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My son, who is taking Ritalin for his ADHD, is increasingly anxious. Should we change or add to his medication?

Anxiety and ADHD often occur together. Getting a diagnosis is the first step. 

Ron J. Steingard, MD

Associate Medical Director; Senior Pediatric Psychopharmacologist
Child Mind Institute

Q: My 9-year-old son was recently diagnosed with ADHD. He's also anxious, but the neuropsychologist who evaluated him did not think his anxiety rose to a clinical level. He's been doing pretty well on 7.5mg of Ritalin but his anxiety has increased in the last week or so. For example, he confided in me that he sometimes wonders, "What if mommy or daddy is secretly evil?" In the morning he is afraid to go into the hallway lest the cat surprise him. He is insulted easily and often misinterprets things as negative. He frequently explodes in anger or tears. I'm starting to wonder if is a build-up effect of the Ritalin. Should he try a different medication, such as Straterra? Or should we add another med to the Ritalin? I'd love to send him for CBT, I don't think we can afford it (insurance doesn't cover).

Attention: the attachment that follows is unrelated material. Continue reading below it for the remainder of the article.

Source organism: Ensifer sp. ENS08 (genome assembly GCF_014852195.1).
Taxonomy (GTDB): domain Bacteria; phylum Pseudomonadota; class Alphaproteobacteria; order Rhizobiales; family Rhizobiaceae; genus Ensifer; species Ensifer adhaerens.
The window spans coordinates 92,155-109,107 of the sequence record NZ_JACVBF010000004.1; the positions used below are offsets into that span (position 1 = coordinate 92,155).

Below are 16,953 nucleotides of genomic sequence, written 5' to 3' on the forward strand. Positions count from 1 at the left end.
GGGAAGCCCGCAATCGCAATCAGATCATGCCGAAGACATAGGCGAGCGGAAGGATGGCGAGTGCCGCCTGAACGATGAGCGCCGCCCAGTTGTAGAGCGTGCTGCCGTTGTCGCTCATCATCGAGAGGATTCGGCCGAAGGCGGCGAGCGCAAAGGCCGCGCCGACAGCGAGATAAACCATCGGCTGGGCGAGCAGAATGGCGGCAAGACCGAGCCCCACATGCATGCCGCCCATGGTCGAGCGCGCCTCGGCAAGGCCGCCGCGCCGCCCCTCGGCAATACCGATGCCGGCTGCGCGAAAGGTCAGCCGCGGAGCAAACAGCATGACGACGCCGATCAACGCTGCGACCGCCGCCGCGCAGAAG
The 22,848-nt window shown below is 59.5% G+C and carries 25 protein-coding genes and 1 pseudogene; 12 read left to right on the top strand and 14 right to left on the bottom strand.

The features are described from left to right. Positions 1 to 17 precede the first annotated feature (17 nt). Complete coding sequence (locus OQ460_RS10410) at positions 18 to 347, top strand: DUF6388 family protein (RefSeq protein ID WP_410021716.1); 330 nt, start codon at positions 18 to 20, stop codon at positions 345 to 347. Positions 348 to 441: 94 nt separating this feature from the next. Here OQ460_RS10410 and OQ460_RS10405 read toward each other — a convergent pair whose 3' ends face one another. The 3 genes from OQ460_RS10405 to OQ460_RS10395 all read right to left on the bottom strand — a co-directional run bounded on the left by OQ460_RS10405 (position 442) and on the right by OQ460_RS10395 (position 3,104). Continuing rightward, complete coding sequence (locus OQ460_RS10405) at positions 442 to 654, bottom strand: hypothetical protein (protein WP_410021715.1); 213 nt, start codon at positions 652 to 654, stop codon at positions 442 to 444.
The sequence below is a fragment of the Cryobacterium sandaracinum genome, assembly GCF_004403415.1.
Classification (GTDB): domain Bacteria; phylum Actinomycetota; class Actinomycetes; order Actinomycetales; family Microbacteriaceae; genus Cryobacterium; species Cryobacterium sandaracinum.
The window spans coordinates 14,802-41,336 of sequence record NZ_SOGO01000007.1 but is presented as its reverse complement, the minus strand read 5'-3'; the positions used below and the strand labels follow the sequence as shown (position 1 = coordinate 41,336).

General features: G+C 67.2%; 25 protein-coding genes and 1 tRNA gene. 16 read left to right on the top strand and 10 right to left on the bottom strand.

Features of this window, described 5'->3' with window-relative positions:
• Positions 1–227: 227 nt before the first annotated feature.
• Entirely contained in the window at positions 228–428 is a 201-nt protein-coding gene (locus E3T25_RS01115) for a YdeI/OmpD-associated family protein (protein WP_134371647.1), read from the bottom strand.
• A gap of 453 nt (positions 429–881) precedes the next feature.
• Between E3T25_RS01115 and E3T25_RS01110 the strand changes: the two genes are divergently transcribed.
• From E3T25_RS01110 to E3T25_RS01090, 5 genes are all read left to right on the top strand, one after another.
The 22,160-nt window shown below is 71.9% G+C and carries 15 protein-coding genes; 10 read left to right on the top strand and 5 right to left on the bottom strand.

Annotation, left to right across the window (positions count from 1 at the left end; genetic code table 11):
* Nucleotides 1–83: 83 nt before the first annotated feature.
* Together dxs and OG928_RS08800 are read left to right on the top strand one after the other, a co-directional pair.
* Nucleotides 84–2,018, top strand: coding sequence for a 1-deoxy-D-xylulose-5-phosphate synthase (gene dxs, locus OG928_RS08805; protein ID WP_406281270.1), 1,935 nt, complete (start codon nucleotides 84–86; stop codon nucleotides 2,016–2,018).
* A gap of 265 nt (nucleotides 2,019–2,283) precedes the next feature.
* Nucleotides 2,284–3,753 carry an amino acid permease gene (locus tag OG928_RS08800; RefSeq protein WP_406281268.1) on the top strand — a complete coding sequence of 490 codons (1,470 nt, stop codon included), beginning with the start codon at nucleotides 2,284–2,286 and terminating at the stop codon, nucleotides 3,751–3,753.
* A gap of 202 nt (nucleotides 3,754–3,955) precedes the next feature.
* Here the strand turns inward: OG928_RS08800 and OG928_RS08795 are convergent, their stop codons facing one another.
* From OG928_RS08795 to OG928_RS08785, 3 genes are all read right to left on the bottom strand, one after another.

A: The first thing I'd suggest you do is get a psychiatric evaluation to see whether your son does have an anxiety or mood disorder, not uncommon in children who have ADHD. A neuropsych evaluation is designed to identify learning and cognitive disorders, not to diagnose psychiatric problems. ADHD and anxiety both make children prone to tears and outbursts; the diagnosis will suggest the best course of action.

If you're considering more or different medication for your son, you want to make sure that the person prescribing it is an experienced and knowledgeable mental health professional.  Ritalin does not accumulate in the child's system, and it's important not to try to diagnose a child on the basis of a few days behavior. But medication isn't necessarily the best response to what's bothering him. I know it's a problem that it often isn't covered by insurance, but cognitive behavioral therapy is the most effective treatment for mild anxiety.

Published: December 11, 2012

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